This heavy sterling silver turquoise bracelet was created by the late Navajo silversmith, Kirk Smith. The bracelet has nine genuine Kingman turquoise stones set high in straight bezels. The cuff is deeply hand-stamped on both the inside and the outside. Sterling silver raindrop beads complete the piece. This bracelet has nine genuine Kingman / or Sleeping Beauty turquoise stones set high in straight bezels. The cuff is deeply hand-stamped on both the inside and the outside. Sterling silver raindrop beads complete the piece. The turquoise stones are the color of a bright New Mexico sky with very little black & iron pyrite matrix.
The bracelet measures 5/8" wide at the widest points. It has an inside end-to-end measurement of 6-1/8" plus a non-adjustable opening gap of 1-1/4". The bracelet weighs 56.8 grams.
Brand new in perfect condition. Stamped sterling and has Kirk Smith's hallmark. Certificate of Authenticity included and gift box included.
Kirk Smith's style combines the best of the genuine old pawn pieces - the careful craftsmanship, traditional design, and those old style solid stone settings. His work is distinctive, and many know when they see a Kirk Smith piece who the artist is without even having to look at the hallmark. This talented artist has changed his style over the years, but has also remained true to the traditional heavy silver work of the Navajo.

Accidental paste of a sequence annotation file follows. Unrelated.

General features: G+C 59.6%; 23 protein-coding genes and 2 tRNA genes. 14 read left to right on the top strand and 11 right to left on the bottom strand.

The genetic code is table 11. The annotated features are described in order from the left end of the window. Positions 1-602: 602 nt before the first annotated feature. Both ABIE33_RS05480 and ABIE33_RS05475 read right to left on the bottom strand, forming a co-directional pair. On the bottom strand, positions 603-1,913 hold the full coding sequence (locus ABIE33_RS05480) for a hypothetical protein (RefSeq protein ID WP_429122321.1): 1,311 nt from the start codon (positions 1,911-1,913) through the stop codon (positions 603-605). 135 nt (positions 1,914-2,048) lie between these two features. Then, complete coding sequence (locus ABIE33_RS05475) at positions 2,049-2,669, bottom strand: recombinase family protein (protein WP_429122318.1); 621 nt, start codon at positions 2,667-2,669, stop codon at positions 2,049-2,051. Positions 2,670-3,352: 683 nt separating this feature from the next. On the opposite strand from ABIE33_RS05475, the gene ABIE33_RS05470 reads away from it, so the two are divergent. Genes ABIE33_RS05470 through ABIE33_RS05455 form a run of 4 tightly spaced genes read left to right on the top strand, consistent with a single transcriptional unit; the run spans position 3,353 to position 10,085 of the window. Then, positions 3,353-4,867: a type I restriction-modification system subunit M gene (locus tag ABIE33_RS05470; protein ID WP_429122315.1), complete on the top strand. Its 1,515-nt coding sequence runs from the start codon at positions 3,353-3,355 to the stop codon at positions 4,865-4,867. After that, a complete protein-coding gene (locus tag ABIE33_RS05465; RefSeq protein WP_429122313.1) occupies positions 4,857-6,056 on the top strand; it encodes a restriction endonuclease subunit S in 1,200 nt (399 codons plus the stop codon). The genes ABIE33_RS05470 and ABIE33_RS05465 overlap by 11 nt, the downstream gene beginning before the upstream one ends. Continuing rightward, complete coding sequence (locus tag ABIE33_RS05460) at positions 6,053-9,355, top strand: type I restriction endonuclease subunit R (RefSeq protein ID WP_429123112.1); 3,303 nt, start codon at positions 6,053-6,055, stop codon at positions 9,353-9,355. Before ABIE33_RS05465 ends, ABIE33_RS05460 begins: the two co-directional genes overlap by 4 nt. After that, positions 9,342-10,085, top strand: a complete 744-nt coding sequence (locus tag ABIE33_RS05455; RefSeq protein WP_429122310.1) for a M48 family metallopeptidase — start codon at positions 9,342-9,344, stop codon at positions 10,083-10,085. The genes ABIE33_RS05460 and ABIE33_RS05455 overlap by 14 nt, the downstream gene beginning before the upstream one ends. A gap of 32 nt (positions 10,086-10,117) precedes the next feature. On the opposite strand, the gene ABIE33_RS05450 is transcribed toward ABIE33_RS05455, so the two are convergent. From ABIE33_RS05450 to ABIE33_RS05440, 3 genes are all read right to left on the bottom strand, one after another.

We currently have a large selection of Kirk's bracelets, rings, earrings and pendants available. But once they are gone, they're gone! At the time of his death, Kirk had arguably replaced his mentor and brother-in-law, the late Harry Morgan, as the reigning practitioner of classic revivalist Navajo design. Kirk Smith's work is considered collector and investment quality. With the recent price increases in both turquoise and sterling silver in the last few years, Kirk's beautiful pieces would be an excellent investment not only in terms of their high quality turquoise and precious metal but because of the acclaimed artist who created them. Don't miss your chance to add some of his fine jewelry to your Native American Indian jewelry collection.